Of course it was laughing that brought him back to me.
Spoiler: this is a post about the power of playing together to reunite, reignite and invigorate the core love a family shares and knows and can and should swim in. If that doesn’t interest you, thanks for visiting our blog and have a majestic father’s day wherever you are.
As a young mother, in full time college, I agreed to work with my father in construction, even though it made me nervous and wiggly feeling on the inside. In those days, I thought a relationship was whatever it appeared to be. Mine with my father was virtually impenetrable. Compared to some of my vital friendships, he felt as real to me as a piece of firewood, and then there was all that childhood ballyhoo lurking in the shadows. Ack! Did I want to spend my day next to THAT!?
I was confused. I thought that us not knowing or actively loving each other was the inescapable truth, and not simply a result of my cluttered, sloppy and unexamined thinking.
We’d spent a lifetime accumulating stories (he’s never there for me, she’s dangerous, selfish, careless etc.) Day after day, as we worked side by side, we were not seeing each other, but our stories of each other. And that tight restricting sense of not being able to be myself continued.
I don’t think I’ll ever really know what broke it open. I’m kind of a miracle junky, so let’s just say my profound wantingness to be Inside of love brought a silly little miracle.
It’s early morning. I’m alone in the cathredral part of the living room, way up high, and was really into what I was doing. I was smoothing a rounded wall, and the morning light was following the lines with a kind of tender helpfulness. We had oldies playing and I remember consciously realizing that I didn’t want to be anywhere else.
And then an unfamiliar voice rang out, in a deep and unfamiliar Bronx accent “Hey Lucy!”
My mind was like one of those machines they use to check your vision at the eye doctor as it flipped through the lenses of perception, first fear, “holy crap, is there a stranger way out here?” then, “where the heck is my dad?” then, “that voice sounded a little familiar” then a few beats, I put my trowel down and settled back onto the scaffolding, feeling the light follow the lines of this movement with the same generous tenderness, as I answered, in an equally deep and unfamiliar Bronx accent, like I was suddenly a Mario-esque wise-cracking character about to argue with Mama about too much spice in the sauce, and with only the tiniest nervous quiver,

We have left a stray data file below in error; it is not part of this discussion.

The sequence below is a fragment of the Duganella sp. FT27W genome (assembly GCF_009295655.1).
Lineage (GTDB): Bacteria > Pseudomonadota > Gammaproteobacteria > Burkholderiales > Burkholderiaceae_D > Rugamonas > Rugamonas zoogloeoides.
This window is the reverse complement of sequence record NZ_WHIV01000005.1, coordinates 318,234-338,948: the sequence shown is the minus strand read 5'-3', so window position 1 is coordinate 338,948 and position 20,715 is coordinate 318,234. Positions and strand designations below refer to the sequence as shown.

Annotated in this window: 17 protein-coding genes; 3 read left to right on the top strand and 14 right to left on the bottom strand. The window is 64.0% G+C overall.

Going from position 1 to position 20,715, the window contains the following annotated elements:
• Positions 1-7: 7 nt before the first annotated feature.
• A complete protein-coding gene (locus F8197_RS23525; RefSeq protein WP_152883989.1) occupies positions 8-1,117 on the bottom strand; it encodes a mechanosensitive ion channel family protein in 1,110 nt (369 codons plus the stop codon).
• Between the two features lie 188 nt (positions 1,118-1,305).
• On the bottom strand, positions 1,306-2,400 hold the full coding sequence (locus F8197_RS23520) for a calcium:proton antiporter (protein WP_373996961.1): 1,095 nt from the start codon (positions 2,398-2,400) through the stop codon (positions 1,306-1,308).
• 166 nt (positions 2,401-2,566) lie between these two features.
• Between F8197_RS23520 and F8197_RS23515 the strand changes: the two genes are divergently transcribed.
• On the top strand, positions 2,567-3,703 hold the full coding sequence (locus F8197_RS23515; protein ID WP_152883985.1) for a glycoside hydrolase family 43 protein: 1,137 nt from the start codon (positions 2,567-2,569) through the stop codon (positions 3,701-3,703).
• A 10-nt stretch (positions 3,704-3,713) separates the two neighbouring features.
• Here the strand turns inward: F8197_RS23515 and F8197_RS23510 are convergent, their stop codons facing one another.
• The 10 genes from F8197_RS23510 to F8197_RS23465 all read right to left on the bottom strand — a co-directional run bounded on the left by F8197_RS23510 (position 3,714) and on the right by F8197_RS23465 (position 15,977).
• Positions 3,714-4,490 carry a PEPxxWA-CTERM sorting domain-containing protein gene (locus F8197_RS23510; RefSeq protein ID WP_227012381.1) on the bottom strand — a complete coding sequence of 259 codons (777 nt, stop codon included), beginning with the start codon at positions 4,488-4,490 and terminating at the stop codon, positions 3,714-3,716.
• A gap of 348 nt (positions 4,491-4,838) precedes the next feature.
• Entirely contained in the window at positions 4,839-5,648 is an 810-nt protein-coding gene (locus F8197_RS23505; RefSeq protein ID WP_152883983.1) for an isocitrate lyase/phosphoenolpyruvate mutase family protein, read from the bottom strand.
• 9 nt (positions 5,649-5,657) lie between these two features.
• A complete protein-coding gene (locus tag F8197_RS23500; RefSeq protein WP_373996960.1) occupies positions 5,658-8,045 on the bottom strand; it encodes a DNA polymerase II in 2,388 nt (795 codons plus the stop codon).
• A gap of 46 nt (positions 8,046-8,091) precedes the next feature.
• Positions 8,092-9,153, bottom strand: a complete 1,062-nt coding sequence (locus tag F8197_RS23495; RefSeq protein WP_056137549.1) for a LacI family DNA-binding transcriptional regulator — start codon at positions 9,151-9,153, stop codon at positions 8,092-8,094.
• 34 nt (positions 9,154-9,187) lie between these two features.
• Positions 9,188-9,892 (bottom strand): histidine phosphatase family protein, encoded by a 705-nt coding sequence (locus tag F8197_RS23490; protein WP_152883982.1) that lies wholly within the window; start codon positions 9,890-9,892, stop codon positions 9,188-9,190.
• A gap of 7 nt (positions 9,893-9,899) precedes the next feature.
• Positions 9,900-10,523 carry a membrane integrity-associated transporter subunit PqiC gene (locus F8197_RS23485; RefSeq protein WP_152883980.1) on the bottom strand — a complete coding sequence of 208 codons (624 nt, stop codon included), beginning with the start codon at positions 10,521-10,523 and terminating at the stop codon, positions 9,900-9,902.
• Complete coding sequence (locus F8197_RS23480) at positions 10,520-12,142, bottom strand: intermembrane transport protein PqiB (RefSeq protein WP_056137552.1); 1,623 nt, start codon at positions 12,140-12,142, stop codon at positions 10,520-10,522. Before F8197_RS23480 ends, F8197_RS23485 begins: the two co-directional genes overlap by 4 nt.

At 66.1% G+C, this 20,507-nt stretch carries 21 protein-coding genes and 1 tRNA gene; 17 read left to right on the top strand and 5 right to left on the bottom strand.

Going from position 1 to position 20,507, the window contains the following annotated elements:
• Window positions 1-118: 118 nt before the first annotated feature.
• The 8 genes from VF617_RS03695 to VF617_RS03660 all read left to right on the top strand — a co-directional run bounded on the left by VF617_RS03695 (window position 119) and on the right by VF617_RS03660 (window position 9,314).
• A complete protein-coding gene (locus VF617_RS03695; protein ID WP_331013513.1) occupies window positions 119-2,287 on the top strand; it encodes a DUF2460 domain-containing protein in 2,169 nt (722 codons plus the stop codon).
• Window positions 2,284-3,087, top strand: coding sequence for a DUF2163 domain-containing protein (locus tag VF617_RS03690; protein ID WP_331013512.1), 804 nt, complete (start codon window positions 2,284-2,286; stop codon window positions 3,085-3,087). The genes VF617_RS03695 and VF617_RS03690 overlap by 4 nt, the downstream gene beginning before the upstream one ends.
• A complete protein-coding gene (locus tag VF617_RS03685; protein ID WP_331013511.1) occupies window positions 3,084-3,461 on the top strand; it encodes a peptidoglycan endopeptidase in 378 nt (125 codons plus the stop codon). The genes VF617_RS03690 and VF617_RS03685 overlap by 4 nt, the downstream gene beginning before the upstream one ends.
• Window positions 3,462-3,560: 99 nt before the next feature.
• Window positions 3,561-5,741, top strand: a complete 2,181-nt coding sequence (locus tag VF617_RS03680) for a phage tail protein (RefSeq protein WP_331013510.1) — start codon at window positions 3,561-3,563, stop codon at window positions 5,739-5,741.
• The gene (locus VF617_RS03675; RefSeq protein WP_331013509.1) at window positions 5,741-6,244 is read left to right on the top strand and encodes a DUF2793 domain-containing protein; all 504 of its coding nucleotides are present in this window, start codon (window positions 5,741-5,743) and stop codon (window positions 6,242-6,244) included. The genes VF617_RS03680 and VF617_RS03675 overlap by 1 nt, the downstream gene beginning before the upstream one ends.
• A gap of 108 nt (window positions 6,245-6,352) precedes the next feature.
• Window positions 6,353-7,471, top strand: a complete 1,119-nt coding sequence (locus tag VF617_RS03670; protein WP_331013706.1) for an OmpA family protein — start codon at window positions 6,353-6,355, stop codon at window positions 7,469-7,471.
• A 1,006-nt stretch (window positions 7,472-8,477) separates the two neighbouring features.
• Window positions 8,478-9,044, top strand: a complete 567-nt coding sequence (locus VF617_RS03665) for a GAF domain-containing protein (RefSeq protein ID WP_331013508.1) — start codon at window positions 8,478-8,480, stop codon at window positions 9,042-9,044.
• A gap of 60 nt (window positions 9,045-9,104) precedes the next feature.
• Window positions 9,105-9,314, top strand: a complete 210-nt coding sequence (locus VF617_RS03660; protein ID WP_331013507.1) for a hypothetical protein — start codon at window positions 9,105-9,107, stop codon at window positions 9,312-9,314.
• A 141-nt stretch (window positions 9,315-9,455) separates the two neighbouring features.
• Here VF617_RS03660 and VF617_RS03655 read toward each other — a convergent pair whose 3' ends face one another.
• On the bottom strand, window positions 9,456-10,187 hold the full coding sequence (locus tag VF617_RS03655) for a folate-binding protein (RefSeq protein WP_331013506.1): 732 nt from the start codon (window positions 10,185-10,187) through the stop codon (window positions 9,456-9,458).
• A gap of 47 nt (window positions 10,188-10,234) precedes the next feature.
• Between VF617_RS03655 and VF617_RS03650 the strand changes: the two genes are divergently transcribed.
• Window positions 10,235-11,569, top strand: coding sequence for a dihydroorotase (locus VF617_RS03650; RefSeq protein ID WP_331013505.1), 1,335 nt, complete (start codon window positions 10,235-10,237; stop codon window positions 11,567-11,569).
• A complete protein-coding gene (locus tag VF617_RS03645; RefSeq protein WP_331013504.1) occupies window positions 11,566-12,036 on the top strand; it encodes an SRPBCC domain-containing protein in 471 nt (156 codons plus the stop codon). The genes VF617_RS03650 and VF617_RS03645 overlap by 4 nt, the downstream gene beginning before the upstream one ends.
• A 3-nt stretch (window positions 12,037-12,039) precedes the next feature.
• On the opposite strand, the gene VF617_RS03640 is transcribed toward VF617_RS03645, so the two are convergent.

I heard a small chuckle from somewhere deep in the house. And then that same voice asked me to bring him some tool, except, it wasn’t me, it was,”You lazy SOB, ‘ow many times, I gots to ax ya … ” and the game, suddenly, was afoot.
No longer were we estranged father and daughter, but Lucy and Goosey, rough, joking workers who didn’t give a shit about being careful with each other, and had no broken history so we just played for the funniest joke, the funnest possible scenarios. We were both transported by the role playing and I was genuinely curious about what he’d say next. I was so absorbed in the moment that I didn’t have the bandwidth to note, but later I realized that I was absolutely thrilled by the sudden fluency and levity in our interaction, it was a dream come true to have that kind of access to my father’s playful heart. And as the game deepened, I found myself sometimes too stunned by the depth of his humor to even laugh properly. The deeper we played, the more the politeness dissipated like a bad fog.
Through these sudden, silly roles, we’d miraculously found a way to act ourselves around each other. I’ve never encountered quite so severe a relational shift as that. And I’m still kind of in love with the sweet magic of it. We never went back to our former relationship. We never hashed out the stuff that happened in our earlier relationship, when I was working out how to be a free, happy, kid and he was working out how to be a free, happy dad because that never seemed fun. Lucy and Goosey would never dicker like that. They talked about gettin’ a slice and takin’ off work early to dive off the pier.
I find myself using my conscious play tools to maintain the deep knowingness that I discovered with him, of our inherent joyfulnessness and our ability to access it, together, at will. You can find those lovely tools here if you’re curious.
Once in while, after a particularly fun playtime together, he’ll sigh and say something like “I wish I’d played more with you when you were younger”
To which I reply,